There’s this great li’l tale shared in Benjamin Hoff’s THE TAO OF POOH. I’ll sum it up for you here. So there’s this guy and he’s a stone cutter and his work is hard and his days are long...and hot. And one day as he’s sweating, exhausted, chipping away and lamenting his life and this procession comes through and everyone is required to stop what they are doing and bow down to the wealthy merchant passing by. As he does so, he thinks to himself, “Wow. He’s so wealthy, respected and powerful. I wish I could be that guy- feared and respected, carried around in a sedan chair. ” And just like that he becomes him. And he’s being carried around and everyone’s bowing down, but the sun is beating down on him and it’s relentless, strong and out of his control. “I wish I could be the sun .” Boom. He becomes the sun and farmers are cursing him for scorching their fields and he’s literally on fire and feeling super powerful… until a storm cloud comes carried by the wind and blocks him. You get where this is going right? “How powerful the wind is. How I wish I could become the wind. ” And he does. And he’s blowing and bending everything in his path until he comes to something he can’t budge- this huge boulder- unmovable. Again he wishes. Again he transforms. Feeling strong, solid and unbreakable, until he feels himself being altered, chipped away. He looks down into his shadow and sees the unmistakable image of a stone cutter.
THIS WEEK’S PRACTICE
MEDITATION & MUDRA(S)
This week’s meditation makes use of two mudras. The first which contributes to a sense of balance, calm, ease and contentment and the second to groundedness and wisdom.
The first is Chaturmkham Mudra or the Gesture of Four Faces. This is a hand position associated with Brahma- the Creator God- and is said to prepare he ground of the mind for meditation and help it rest in equanimity. To form this mudra bring the palms belly level facing each other. Join the fingertips of the left hand to the fingertips of the right hand. Thumbs extend towards the sky. The second is Gyan Mudra- which is formed by joining the thumb and index fingers (space & air). In this version we place the hands face down on the thighs.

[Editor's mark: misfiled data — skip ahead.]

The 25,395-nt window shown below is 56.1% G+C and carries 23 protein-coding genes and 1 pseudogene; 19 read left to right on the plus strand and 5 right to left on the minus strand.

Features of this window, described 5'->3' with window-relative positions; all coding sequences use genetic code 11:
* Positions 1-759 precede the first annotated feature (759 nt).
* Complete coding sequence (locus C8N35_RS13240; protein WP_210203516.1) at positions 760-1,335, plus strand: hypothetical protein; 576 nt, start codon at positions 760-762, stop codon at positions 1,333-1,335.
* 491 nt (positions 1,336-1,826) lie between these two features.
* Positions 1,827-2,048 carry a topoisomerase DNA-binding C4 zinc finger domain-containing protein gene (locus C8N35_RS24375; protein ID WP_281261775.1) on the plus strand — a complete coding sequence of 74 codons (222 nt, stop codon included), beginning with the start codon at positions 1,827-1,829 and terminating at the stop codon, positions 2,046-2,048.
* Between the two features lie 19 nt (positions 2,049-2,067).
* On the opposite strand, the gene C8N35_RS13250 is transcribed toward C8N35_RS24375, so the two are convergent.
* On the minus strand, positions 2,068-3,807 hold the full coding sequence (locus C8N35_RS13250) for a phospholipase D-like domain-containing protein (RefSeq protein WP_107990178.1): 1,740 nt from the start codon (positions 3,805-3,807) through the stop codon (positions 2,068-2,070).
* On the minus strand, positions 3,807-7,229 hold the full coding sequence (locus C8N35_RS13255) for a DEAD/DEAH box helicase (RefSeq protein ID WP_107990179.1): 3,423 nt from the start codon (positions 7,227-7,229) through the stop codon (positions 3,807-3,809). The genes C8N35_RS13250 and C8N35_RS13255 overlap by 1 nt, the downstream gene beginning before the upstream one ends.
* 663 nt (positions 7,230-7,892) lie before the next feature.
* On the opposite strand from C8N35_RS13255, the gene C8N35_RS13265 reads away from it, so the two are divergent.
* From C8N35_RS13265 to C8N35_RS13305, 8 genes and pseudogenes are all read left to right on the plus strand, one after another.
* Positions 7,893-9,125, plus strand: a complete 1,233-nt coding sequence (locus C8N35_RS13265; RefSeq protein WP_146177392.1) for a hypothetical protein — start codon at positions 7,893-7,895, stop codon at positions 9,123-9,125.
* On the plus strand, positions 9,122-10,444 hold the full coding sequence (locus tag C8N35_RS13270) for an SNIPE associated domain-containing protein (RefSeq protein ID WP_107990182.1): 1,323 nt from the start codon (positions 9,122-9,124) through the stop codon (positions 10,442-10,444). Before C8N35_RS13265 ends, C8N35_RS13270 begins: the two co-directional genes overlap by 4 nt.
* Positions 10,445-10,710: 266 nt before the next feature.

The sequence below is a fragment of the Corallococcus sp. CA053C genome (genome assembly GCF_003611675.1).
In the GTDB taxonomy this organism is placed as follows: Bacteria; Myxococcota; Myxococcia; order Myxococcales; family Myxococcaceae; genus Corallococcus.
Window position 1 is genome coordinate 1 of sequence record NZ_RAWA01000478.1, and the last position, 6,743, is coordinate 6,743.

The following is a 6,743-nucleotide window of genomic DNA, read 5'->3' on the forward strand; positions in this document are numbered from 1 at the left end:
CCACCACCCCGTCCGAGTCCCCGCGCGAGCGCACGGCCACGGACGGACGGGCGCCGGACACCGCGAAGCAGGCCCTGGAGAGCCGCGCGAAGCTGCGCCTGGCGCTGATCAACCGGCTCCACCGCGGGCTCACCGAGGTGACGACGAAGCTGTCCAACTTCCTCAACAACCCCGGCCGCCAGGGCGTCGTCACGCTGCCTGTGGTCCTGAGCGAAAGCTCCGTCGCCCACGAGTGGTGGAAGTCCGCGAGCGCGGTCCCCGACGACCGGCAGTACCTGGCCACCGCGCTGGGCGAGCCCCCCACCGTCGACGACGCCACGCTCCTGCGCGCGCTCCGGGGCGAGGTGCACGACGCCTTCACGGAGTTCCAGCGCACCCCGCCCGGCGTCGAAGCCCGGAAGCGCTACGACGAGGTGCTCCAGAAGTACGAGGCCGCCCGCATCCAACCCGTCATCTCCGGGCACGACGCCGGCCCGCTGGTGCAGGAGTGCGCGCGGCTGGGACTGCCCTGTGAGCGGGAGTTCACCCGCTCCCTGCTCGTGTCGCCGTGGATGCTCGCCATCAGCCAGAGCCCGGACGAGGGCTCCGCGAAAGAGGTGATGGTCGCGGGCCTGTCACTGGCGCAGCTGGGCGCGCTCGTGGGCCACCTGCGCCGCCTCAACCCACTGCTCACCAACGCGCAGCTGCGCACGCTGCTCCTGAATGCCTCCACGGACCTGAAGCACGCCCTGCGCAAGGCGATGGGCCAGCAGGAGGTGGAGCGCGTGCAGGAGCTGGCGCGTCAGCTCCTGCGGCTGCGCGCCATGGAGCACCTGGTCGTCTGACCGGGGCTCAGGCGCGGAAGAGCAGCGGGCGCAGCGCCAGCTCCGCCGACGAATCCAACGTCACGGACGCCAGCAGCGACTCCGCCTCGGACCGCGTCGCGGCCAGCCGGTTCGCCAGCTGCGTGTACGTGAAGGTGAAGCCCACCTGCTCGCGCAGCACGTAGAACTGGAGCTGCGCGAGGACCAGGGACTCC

Om Shrim Hrim Klim Maha Lakshmi Namaha :
Praise & Salutations to Lakshmi
OM is the primordial sound- uttering it is a way of attuning to the energy of the Infinite and opening/clearing the mind for meditation. SHRIM is a seed sound associated with lunar energy as well as Lakshmi-- it is related to abundance (in both the physical and spiritual planes) and feelings of love and devotion. It is said to draw to us all that serves our development. HRIM is a seed connected to the Divine Feminine and the Goddess- Her creative, sustaining and destructive powers. It is connected with the heart. KLIM is associated with the magnetic energy of desire that helps make our wishes manifest. It brings contentment and ease of mind. MAHA is great. LAKSHMI is a Goddess of abundance and prosperity of the material and spiritual realms - who is the embodiment of beauty and grace. When we call on Her we are invoking Her qualities within us and draw Her ever near.
NAMAHA is praise/salutations.
I offered the traditional 108 repetitions of this mantra- and added a couple of extras at the end (as usual… just in case mind wandered or count was accelerated).
[If you are interested in learning more about the power of shakti mantras- you might want to check the book of the same name by Thomas Ashley-Farrand or Mantra Yoga and Primordial Sound by David Frawley. This translation inspired in part by the latter.]
*I am not financially affiliated with Root & Bloom. I only wish to share good medicine when it comes my way.
I hope Laurie's medicine strikes a cord in you as it does me.
Wishing you contentment, joy, and enoughness.